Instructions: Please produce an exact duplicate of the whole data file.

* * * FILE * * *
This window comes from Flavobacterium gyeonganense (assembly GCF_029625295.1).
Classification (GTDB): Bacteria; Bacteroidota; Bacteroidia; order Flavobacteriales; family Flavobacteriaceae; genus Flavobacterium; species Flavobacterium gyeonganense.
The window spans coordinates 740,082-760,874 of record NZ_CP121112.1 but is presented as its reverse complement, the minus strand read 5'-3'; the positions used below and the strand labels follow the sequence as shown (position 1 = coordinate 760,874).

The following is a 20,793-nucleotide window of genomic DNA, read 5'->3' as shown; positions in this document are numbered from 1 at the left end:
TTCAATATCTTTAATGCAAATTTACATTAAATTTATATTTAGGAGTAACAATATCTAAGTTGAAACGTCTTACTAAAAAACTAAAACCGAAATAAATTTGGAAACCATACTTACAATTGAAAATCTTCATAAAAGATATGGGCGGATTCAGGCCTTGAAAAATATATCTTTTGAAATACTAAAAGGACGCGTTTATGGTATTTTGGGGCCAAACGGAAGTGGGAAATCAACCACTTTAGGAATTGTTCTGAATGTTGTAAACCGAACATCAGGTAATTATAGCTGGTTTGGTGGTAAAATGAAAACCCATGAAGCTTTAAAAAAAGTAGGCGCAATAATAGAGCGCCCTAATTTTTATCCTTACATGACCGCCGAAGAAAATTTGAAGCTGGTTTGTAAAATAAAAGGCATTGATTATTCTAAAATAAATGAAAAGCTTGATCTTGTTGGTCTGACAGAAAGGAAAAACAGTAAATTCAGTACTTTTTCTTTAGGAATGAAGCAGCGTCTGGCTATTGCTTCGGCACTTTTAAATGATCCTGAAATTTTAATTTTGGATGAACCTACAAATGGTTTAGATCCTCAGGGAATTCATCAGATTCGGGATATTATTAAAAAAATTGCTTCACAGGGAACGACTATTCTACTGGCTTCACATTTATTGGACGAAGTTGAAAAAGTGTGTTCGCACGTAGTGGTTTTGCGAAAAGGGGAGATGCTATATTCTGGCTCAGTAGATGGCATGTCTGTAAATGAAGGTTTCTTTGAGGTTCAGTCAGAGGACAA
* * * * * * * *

This window comes from Flavobacterium gyeonganense (assembly GCF_029625295.1).
Classification (GTDB): Bacteria; Bacteroidota; Bacteroidia; order Flavobacteriales; family Flavobacteriaceae; genus Flavobacterium; species Flavobacterium gyeonganense.
The window spans coordinates 740,082-760,874 of record NZ_CP121112.1 but is presented as its reverse complement, the minus strand read 5'-3'; the positions used below and the strand labels follow the sequence as shown (position 1 = coordinate 760,874).

The following is a 20,793-nucleotide window of genomic DNA, read 5'->3' as shown; positions in this document are numbered from 1 at the left end:
TTCAATATCTTTAATGCAAATTTACATTAAATTTATATTTAGGAGTAACAATATCTAAGTTGAAACGTCTTACTAAAAAACTAAAACCGAAATAAATTTGGAAACCATACTTACAATTGAAAATCTTCATAAAAGATATGGGCGGATTCAGGCCTTGAAAAATATATCTTTTGAAATACTAAAAGGACGCGTTTATGGTATTTTGGGGCCAAACGGAAGTGGGAAATCAACCACTTTAGGAATTGTTCTGAATGTTGTAAACCGAACATCAGGTAATTATAGCTGGTTTGGTGGTAAAATGAAAACCCATGAAGCTTTAAAAAAAGTAGGCGCAATAATAGAGCGCCCTAATTTTTATCCTTACATGACCGCCGAAGAAAATTTGAAGCTGGTTTGTAAAATAAAAGGCATTGATTATTCTAAAATAAATGAAAAGCTTGATCTTGTTGGTCTGACAGAAAGGAAAAACAGTAAATTCAGTACTTTTTCTTTAGGAATGAAGCAGCGTCTGGCTATTGCTTCGGCACTTTTAAATGATCCTGAAATTTTAATTTTGGATGAACCTACAAATGGTTTAGATCCTCAGGGAATTCATCAGATTCGGGATATTATTAAAAAAATTGCTTCACAGGGAACGACTATTCTACTGGCTTCACATTTATTGGACGAAGTTGAAAAAGTGTGTTCGCACGTAGTGGTTTTGCGAAAAGGGGAGATGCTATATTCTGGCTCAGTAGATGGCATGTCTGTAAATGAAGGTTTCTTTGAGGTTCAGTCAGAGGACAA